switch (1)
{
    case 1:
        int x = 0; // initialization
        std::cout << x << '\n';
        break;
    default:
        // compilation error: jump to default:
        // would enter the scope of 'x' without initializing it
        std::cout << "default\n";
        break;
}
switch (1)
{
    case 1:
        {
            int x = 0;
            std::cout << x << '\n';
            break;
        } // scope of 'x' ends here
    default:
        std::cout << "default\n"; // no error
        break;
}

[edit] Keywords

switch, case, default

[edit] Example

The following code shows several usage cases of the switch statement

#include <iostream>
 
int main()
{
    const int i = 2;
    switch (i)
    {
        case 1:
            std::cout << '1';
        case 2:              // execution starts at this case label
            std::cout << '2';
        case 3:
            std::cout << '3';
            [[fallthrough]]; // C++17 attribute to silent the warning on fallthrough
        case 5:
            std::cout << "45";
            break;           // execution of subsequent statements is terminated
        case 6:
            std::cout << '6';
    }
 
    std::cout << '\n';
 
    switch (i)
    {
        case 4:
            std::cout << 'a';
        default:
            std::cout << 'd'; // there are no applicable constant expressions 
                              // therefore default is executed
    }
 
    std::cout << '\n';
 
    switch (i)
    {
        case 4:
            std::cout << 'a'; // nothing is executed
    }
 
    // when enumerations are used in a switch statement, many compilers
    // issue warnings if one of the enumerators is not handled
    enum color { RED, GREEN, BLUE };
    switch (RED)
    {
        case RED:
            std::cout << "red\n";
            break;
        case GREEN:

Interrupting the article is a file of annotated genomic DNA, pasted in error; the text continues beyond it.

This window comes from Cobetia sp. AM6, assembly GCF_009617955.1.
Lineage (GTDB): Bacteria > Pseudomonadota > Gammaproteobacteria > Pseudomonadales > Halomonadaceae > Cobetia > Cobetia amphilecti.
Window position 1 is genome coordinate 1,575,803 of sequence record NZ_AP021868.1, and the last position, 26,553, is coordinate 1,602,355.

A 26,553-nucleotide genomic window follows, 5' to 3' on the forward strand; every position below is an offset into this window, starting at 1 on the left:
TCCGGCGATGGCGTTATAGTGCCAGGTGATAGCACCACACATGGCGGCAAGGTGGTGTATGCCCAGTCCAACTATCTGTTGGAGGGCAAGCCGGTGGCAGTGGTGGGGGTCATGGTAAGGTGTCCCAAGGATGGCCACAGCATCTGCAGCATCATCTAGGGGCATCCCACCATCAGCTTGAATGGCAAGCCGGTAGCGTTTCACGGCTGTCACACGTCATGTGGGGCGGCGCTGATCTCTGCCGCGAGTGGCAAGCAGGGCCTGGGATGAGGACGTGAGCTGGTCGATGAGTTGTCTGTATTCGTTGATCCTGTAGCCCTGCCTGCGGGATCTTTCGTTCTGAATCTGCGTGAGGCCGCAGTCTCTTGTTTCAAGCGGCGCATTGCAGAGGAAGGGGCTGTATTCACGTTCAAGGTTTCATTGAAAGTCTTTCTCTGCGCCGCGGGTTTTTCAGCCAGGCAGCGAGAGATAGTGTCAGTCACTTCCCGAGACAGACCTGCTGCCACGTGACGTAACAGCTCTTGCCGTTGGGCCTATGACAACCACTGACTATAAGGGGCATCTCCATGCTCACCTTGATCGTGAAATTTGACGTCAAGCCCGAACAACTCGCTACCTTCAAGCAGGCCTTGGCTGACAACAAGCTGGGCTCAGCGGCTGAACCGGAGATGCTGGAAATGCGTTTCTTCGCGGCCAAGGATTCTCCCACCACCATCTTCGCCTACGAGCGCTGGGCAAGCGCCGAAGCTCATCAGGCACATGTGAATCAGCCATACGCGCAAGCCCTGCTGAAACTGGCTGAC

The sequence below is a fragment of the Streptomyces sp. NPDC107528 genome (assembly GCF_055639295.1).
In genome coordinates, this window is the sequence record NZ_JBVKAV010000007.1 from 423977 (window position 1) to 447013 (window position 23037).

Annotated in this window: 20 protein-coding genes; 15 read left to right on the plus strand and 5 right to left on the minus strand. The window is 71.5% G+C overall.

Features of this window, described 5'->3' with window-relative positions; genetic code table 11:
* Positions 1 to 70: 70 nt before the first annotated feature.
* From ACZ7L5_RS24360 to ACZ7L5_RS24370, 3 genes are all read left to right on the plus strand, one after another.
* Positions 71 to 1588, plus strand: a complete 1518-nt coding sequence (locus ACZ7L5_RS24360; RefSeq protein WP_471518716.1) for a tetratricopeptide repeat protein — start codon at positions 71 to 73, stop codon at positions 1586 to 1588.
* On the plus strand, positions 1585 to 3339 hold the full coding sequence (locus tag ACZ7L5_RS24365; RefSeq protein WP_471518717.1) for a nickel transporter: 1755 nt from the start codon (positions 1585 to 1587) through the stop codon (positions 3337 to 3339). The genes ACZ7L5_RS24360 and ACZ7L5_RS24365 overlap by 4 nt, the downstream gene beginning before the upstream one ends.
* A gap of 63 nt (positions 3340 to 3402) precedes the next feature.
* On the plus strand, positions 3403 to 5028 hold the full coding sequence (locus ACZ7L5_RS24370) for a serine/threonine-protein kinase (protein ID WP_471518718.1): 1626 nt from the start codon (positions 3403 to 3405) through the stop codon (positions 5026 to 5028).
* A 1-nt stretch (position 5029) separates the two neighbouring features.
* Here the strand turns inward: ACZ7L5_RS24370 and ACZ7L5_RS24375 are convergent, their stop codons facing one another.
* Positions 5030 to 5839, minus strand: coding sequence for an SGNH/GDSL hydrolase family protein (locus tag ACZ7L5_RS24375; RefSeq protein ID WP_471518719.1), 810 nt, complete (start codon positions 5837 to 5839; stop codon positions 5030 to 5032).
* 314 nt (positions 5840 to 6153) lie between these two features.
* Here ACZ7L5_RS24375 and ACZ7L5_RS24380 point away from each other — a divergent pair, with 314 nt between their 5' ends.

std::cout << "green\n";
            break;
        case BLUE:
            std::cout << "blue\n";
            break;
    }
 
    // the C++17 init-statement syntax can be helpful when there is
    // no implicit conversion to integral or enumeration type
    struct Device
    {
        enum State { SLEEP, READY, BAD };
        auto state() const { return m_state; }
 
        /*...*/
 
    private:
        State m_state{};
    };
 
    switch (auto dev = Device{}; dev.state())
    {
        case Device::SLEEP:
            /*...*/
            break;
        case Device::READY:
            /*...*/
            break;
        case Device::BAD:
            /*...*/
            break;
    }
 
    // pathological examples
 
    // the statement doesn't have to be a compound statement
    switch (0)
        std::cout << "this does nothing\n";
 
    // labels don't require a compound statement either
    switch (int n = 1)
    {
        case 0:
        case 1:
            std::cout << n << '\n';
    }
}

Output:

2345
d
red
1

[edit] Defect reports

The following behavior-changing defect reports were applied retroactively to previously published C++ standards.

DR Applied to Behavior as published Correct behavior
CWG 1767 C++98 conditions of types that are not subject to
integral promotion could not be promoted
do not promote
conditions of these types
CWG 2629 C++98 condition could be a declaration of a floating-point variable prohibited

[edit] See also

C documentation for switch

[edit] External links

1.  Loop unrolling using Duff's Device
2.  Duff's device can be used to implement coroutines in C/C++